This statement is part of the Media Freedom Rapid Response (MFRR), an Europe-wide mechanism, which tracks, monitors and responds to violations of press and media freedom in EU Member States and Candidate Countries. This project provides legal and practical support, public advocacy and information to protect journalists and media workers. The MFRR is organised by an consortium led by the European Centre for Press and Media Freedom (ECPMF) with ARTICLE 19, the European Federation of Journalists (EFJ), Free Press Unlimited (FPU), the Institute for Applied Informatics at the University of Leipzig (InfAI), International Press Institute (IPI) and CCI/Osservatorio Balcani e Caucaso Transeuropa (OBCT). The project is co-funded by the European Commission. www.mfrr.eu
Following a two-day fact-finding mission to Tirana on 17-18 November 2022, the partners of the Council of Europe’s Platform on Safety of Journalists today publish their findings on press freedom, media pluralism and the safety of journalists in Albania.READ MORE
Members of the Coalition Against SLAPPs in Europe (CASE), with the support of the coalition’s Italian group and Media Freedom Rapid Response (MFRR), express solidarity with Roberto Saviano who attended the first hearing in the proceedings for aggravated defamation initiated against him by current Prime Minister Giorgia Meloni.READ MORE
Press freedom groups raise alarm that Bulgarian Foreign Agent law appears intended to target critical media.READ MORE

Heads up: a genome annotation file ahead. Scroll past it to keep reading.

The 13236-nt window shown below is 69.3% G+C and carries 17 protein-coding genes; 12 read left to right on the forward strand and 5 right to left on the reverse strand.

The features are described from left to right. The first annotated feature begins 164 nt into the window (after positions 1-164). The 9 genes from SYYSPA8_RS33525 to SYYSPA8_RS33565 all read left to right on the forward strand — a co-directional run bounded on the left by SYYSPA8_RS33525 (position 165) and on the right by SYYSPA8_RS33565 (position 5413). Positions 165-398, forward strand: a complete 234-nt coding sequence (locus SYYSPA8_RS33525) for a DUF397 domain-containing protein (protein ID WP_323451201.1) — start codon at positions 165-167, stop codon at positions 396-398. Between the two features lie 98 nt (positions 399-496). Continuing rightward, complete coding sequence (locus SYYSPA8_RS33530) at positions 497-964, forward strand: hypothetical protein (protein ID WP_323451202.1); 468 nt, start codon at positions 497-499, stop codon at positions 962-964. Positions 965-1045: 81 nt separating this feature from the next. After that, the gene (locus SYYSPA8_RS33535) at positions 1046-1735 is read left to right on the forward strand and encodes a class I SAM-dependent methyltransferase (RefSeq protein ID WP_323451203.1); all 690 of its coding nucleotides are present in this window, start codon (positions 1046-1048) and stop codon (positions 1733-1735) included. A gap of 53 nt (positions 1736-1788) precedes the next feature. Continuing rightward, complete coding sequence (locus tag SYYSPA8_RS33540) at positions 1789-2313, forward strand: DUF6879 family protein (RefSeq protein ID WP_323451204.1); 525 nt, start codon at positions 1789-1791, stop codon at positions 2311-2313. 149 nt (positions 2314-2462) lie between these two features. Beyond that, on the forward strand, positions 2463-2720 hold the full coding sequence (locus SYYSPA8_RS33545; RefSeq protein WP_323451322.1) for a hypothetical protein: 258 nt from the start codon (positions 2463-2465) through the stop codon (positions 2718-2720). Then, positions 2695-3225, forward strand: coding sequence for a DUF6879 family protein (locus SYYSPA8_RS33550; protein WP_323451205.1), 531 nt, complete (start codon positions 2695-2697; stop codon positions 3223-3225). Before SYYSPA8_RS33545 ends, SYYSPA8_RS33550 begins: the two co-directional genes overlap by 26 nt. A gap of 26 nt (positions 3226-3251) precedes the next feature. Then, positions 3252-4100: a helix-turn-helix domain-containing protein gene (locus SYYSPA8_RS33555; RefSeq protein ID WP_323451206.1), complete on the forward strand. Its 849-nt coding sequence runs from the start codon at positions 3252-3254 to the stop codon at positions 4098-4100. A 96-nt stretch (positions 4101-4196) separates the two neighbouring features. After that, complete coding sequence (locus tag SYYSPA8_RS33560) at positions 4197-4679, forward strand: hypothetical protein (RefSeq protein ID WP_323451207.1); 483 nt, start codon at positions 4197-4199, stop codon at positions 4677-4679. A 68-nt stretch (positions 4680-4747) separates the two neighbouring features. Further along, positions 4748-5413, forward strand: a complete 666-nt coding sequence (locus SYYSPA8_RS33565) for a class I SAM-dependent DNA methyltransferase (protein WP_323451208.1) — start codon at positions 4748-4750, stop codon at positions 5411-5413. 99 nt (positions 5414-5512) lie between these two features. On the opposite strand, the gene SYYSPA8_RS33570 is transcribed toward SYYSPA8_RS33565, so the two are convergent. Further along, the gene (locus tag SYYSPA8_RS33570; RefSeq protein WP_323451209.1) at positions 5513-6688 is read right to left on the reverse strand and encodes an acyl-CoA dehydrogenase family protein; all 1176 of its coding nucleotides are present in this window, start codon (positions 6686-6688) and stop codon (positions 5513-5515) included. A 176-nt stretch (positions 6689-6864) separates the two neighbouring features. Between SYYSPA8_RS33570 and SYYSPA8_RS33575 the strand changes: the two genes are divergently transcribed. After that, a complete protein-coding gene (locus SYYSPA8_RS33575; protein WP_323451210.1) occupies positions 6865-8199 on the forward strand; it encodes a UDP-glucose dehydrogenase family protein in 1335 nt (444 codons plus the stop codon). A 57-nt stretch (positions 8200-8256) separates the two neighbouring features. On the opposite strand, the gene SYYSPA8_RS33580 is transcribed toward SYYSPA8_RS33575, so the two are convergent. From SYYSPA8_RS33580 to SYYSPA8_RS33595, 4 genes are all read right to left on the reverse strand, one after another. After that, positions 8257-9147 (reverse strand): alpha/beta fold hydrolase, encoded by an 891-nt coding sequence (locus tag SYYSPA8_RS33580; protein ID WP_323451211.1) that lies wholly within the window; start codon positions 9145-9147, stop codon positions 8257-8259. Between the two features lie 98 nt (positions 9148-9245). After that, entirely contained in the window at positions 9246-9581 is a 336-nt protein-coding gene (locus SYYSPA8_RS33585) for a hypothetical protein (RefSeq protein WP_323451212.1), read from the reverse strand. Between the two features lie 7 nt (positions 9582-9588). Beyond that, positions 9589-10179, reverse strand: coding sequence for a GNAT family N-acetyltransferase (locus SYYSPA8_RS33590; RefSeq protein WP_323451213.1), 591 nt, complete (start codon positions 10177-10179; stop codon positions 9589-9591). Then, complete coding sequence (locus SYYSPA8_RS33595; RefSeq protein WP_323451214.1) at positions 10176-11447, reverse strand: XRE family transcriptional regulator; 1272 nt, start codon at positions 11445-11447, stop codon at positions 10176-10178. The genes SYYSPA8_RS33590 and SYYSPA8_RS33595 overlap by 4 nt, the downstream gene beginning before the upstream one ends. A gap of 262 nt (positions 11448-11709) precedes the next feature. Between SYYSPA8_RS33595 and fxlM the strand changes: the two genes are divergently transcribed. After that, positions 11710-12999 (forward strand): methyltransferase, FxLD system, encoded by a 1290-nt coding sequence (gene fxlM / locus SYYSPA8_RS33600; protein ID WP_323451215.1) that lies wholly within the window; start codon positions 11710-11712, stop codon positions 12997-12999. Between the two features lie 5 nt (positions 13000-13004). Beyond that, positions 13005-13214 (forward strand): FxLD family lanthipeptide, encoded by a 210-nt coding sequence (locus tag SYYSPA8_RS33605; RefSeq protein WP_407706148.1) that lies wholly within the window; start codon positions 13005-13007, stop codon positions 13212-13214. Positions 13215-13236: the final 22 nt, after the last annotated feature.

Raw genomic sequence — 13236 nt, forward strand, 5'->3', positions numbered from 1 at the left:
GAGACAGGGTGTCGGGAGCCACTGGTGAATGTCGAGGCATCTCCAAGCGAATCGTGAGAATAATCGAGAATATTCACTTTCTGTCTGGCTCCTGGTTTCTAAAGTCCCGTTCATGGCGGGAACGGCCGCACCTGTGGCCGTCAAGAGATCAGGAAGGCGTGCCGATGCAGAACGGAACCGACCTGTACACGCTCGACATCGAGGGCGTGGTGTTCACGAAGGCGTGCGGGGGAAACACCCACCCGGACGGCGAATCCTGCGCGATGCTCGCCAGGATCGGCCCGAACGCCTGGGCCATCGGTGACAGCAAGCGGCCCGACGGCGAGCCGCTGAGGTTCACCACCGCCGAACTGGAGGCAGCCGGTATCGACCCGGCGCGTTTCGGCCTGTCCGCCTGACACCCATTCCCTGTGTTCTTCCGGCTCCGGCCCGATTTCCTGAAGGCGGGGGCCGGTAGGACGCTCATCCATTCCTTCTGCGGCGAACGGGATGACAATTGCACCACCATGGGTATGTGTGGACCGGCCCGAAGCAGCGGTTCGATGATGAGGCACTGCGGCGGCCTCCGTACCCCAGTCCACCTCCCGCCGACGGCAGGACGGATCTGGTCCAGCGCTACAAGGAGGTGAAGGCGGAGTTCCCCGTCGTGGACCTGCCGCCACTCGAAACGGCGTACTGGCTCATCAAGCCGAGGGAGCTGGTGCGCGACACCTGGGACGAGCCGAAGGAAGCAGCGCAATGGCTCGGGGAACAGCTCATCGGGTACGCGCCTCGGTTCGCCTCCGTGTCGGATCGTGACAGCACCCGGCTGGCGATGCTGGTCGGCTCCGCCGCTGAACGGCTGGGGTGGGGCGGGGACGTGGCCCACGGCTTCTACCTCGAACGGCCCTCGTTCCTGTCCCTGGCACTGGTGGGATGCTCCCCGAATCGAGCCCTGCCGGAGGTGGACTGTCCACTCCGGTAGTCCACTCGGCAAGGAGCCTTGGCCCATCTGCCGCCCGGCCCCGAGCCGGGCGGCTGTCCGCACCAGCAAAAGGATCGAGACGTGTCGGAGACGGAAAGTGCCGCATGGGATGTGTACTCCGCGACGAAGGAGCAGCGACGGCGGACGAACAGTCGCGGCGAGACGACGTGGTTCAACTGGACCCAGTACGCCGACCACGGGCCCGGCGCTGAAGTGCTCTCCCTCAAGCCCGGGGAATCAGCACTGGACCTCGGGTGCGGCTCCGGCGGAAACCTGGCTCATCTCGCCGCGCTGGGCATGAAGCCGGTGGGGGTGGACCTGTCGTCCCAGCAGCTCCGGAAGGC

The undersigned international media freedom and journalists organisations wrote to Grigoris Dimitriadis to express our shared concern about defamation claims filed against investigative journalists and media outlets following your resignation from the role of general secretary in the office of the Greek Prime Minister in August 2022.READ MORE
The undersigned media freedom and journalists organisations and unions today urge the Chamber of Deputies of the Czech Republic to vote to pass a draft bill which would amend the law on public broadcasting to strengthen the institutional independence of Česká televize (Czech Television) and Český rozhlas (Czech Radio).READ MORE
The partner organisations of the Media Freedom Rapid Response (MFRR) today back calls for the testing of mobile devices belonging to journalists in Greece who suspect they may have been targets of intrusive spyware or other advanced surveillance.READ MORE
|_mcid||1 year||This is a Mailchimp functionality cookie used to evaluate the UI/UX interaction with its platform|
|_ga||2 years||The _ga cookie, installed by Google Analytics, calculates visitor, session and campaign data and also keeps track of site usage for the site's analytics report. The cookie stores information anonymously and assigns a randomly generated number to recognize unique visitors.|
|_gat_gtag_UA_84831681_1||1 minute||Set by Google to distinguish users.|
|_gid||1 day||Installed by Google Analytics, _gid cookie stores information on how visitors use a website, while also creating an analytics report of the website's performance. Some of the data that are collected include the number of visitors, their source, and the pages they visit anonymously.|
|ahoy_visit||4 hours||This cookie is set by Powr for analytics measurement.|
|ahoy_visitor||2 years||This cookie is set by Powr for analytics measurement.|
|CONSENT||2 years||YouTube sets this cookie via embedded youtube-videos and registers anonymous statistical data.|
|s_vi||2 years||An Adobe Analytics cookie that uses a unique visitor ID time/date stamp to identify a unique vistor to the website.|
|VISITOR_INFO1_LIVE||5 months 27 days||A cookie set by YouTube to measure bandwidth that determines whether the user gets the new or old player interface.|
|YSC||session||YSC cookie is set by Youtube and is used to track the views of embedded videos on Youtube pages.|
|yt-remote-connected-devices||never||YouTube sets this cookie to store the video preferences of the user using embedded YouTube video.|
|yt-remote-device-id||never||YouTube sets this cookie to store the video preferences of the user using embedded YouTube video.|